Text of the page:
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    The *selectable_if command is intended specifically for use within the #options body of a *choice statement. It serves no other purpose whatsoever -- unlike the ordinary *if command, which also has many other uses. The difference between the two when applied to a particular *choice #option is, however, very significant.

Applying an ordinary *if condition to an #option has the effect of completely removing that #option from display if the condition is not met, so the player never even sees it. However, *selectable_if merely disables ("grays out") that particular #option; i.e. it will always be displayed but cannot actually be selected if the stated condition has not been met. This is an important distinction.

Use

*selectable_if is typically used as follows:

What do you want to do?

*choice

  *selectable_if (muscular) #Lift some weights.

    You pump iron to stay in shape.

    *finish

  #Go jogging.

    You go jogging to stay in shape.

    *finish

In the above example, the "Go jogging" #option will always be selectable by the player, being an ordinary (i.e. non-conditional) option, while the "Lift some weights" #option will be displayed but not actually be selectable if that specific condition is not met. In this case it is using a boolean variable (true / false data type) which must previously have been *set to true for this condition to be met and that #option to actually be made selectable.

Note that any of the three data types (numeric, string or boolean) can be used in a *selectable_if condition, but the condition itself must always be placed within parentheses (brackets) as shown in the example above, and those below:

*choice

  *selectable_if (strength > 30) #Lift some weights.

    You pump iron to stay in shape.

    *finish

  *selectable_if (partner_name = "Jill") #Go jogging with Jill.

    You go jogging with Jill to stay in shape.

    *finish

  #Nuke some popcorn and watch TV.

    You do your impersonation of a Couch Potato.

    *finish

In the above example we have based the condition of the first #option on the character's numeric strength variable, while the second #option is now conditional on having the fitness fanatic Jill as your partner. As before, both options will be displayed regardless, but will only actually be selectable by the player if the stated condition is met (i.e. is true).

There is one other important point to bear in mind concerning the second example above. Because we have now also made "Go jogging" conditional, we must include a third option which is not in any way conditional, or which would always be true if neither of the other options are.

In effect, there can never be allowed a situation within any *choice body whereby the player does not have at least one selectable option always available, regardless. If every #option is conditional, then at least two of those options must be exact opposites, so that if one is not true then the other must be true. To continue the example above, the third option could, for instance, be something conditional on strength being less than 31 -- i.e. the exact opposite of the first #option.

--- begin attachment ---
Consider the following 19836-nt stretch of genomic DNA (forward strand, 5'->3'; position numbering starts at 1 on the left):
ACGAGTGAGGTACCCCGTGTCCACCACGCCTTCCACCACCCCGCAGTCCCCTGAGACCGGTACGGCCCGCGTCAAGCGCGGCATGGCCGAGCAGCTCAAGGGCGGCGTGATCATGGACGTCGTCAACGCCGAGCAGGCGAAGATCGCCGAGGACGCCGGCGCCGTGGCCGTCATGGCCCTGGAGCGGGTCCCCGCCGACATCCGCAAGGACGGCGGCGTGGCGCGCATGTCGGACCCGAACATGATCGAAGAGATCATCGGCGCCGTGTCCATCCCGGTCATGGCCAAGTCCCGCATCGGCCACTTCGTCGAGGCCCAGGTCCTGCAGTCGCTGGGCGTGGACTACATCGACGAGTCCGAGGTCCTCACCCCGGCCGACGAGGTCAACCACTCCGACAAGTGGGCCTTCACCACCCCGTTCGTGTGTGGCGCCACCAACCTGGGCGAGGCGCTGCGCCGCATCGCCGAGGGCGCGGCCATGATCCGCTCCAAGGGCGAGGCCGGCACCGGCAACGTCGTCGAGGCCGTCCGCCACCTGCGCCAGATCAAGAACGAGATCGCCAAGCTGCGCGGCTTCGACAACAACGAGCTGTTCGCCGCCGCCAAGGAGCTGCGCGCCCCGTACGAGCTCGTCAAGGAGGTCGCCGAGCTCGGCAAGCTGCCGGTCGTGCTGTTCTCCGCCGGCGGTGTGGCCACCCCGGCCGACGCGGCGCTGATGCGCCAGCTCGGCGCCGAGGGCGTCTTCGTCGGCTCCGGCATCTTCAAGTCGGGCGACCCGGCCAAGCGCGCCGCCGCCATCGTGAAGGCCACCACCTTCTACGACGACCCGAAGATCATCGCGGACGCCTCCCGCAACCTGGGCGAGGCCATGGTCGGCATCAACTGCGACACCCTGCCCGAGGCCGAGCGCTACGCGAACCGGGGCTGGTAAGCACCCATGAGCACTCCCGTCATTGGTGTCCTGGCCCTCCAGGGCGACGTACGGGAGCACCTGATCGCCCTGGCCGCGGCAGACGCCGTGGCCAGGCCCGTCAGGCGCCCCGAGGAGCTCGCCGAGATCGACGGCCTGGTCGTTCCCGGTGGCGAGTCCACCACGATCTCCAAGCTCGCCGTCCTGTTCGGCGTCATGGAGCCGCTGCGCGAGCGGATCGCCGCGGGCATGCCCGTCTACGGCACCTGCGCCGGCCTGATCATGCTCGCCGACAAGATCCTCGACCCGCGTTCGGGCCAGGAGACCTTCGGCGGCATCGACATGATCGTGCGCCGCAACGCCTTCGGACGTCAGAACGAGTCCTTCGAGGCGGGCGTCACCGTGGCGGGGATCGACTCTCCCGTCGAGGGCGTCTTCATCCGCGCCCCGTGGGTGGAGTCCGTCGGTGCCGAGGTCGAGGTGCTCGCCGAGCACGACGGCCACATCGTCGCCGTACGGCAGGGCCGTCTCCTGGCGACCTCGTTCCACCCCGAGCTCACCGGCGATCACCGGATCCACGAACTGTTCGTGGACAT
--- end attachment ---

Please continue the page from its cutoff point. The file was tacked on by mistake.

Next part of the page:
Why use *selectable_if in preference to an ordinary *if command?

The important difference is that *selectable_if always displays the #option, even if it is not selectable by the player because the stated condition has not been met. An ordinary *if would simply not even display the option in the event that the condition has not been met.

*selectable_if is therefore a subtle means of informing the player that other options would be available at this particular stage if certain condition(s) were met, generally as a result of decisions made during either the character creation stage or at some point earlier in the story. It is a way of encouraging replays of your game in order to try out these different options. For this reason you should give careful consideration to conditional options, to decide whether each should be governed by *selectable_if or ordinary *if conditions.

Combining *selectable_if and *disable_reuse or *hide_reuse

Note that *selectable_if can be combined with *hide_reuse, *disable_reuse or *allow_reuse, provided that the reuse command precedes it, as in:

*temp money 5

*label Home

You have $${money} to spend. What will you buy?

*choice

    *hide_reuse *selectable_if (money >= 2) #A popsickle for $2.

        Great choice, the popsickle is delicious!

        *goto Home

    *disable_reuse *selectable_if (money >= 4) #A chocolate waffle for $4.

         A little overpriced, but it's worth every penny.

         *goto Home

    #Done shopping.

        You leave the candy store.

        *finish

Here, the options to buy a popsickle and a waffle will be visible but disabled ("greyed out") if they don't have enough money (as insured by the *selectable_if commands). Further, the popsickle option will become hidden if it has previously been picked (thanks to *hide_reuse), whereas the waffle option will be grayed out after it has been picked before (thanks to *disable_reuse). Otherwise, the options will be selectable.


More commands
Choice *choice, *fake_choice, *disable_reuse, *hide_reuse, *allow_reuse, *selectable_if
Variable *create, *temp, *set, Arithmetic operators, *delete, *input_number, *input_text, *print, *rand
Conditional *if, *elseif, *else
Goto *label, *goto, *goto_scene, *goto_random_scene, *gosub, *gosub_scene, *finish
Formatting Bold text, Italic text, *image, *line_break, *page_break, *link, *stat_chart
Miscellaneous *comment, *scene_list, *title, *author, *achieve, *achievement, *check_achievements, *bug, *ending, *more_games, *share_this_game, *show_password, *script

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